Distribution of the Johnson & Johnson Vaccine Paused


Photo Courtesy of: Google Images

Johnson and Johnson vaccine

Paulina Camacho, Journalist

The FDA paused the distribution of the Janssen (Johnson & Johnson) vaccine because of 8 reports of blood clots, one of which had a fatal outcome. The small number of cases have been women between the ages of 18 to 48 occurring around 13 days after taking the vaccine. No reports of these rare blood clot cases have been matched to the Pfizer or Moderna vaccine. 

“I think that this should reassure people about our dedication to safety because the monitoring systems that we have work,” US Assistant Secretary for Health Dr. Rachel Levine stated. 

I think that this should reassure people about our dedication to safety because the monitoring systems that we have work

— US Assistant Secretary for Health Dr. Rachel Levine stated.

The use of the vaccine is paused to ensure the safety of it, and every health issue is monitored heavily through the federal government. People who have taken the Johnson and Johnson vaccine are at low risk of blood clots but should look out for symptoms that include severe headache, backache, new neurological symptoms, severe abdominal pain, shortness of breath, leg swelling, tiny red dots on the skin, and new or easy bruising. The vaccine poses a risk for blood clots up the 3 weeks of taking it,  and risk potential decreases with time. The cases were caught early and are under investigation. Citizens scheduled to take the Janssen vaccine should talk to a vaccine provider to reschedule for a different one for potential risk.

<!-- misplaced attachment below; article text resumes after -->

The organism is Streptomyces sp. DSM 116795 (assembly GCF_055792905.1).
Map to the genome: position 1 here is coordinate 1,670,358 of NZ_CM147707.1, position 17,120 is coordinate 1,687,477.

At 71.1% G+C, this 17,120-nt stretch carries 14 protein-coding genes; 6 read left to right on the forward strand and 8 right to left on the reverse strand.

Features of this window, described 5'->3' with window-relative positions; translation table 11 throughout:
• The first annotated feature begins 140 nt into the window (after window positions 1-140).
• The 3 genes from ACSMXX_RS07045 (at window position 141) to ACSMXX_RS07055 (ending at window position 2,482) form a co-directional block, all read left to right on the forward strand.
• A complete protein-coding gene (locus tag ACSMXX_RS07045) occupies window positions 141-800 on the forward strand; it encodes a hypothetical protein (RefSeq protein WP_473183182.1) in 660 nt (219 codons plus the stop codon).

Diagram of a blood clot in the body. (Photo Courtesy of: Google Images)

“The reported combination of blood clots and low blood platelets is very rare, and the overall benefits of COVID-19 Vaccine Janssen in preventing COVID-19 outweigh the risks of side effects,” the European Medicines Agency (EMA) said in a statement.

This is not the first COVID-19 vaccine linked to blood clots, the AstraZeneca (not authorized in the U.S.) have had the same reports. Scientists are studying both vaccines to see if they’re connected, both vaccines are viral vectors, unlike Pfizer and Moderna that use mRNA. 

“It’s hard to say if it’s the same problem,” said Dr. Richard Kuhn, Ph.D., a virology expert at Purdue University, “but it does seem the vaccine triggers an antibody response that activates platelets, leading to clots.”

The Janssen vaccine has been very beneficial towards getting the vaccine out to underserved communities. The risk of blood clots is very low but the causes are currently being investigated for the safety of citizens. Vaccines are still proven to prevent COVID-19 and it is still recommended that people get vaccinated. People who have already received the Janssen vaccine are at low risk but should still lookout for symptoms.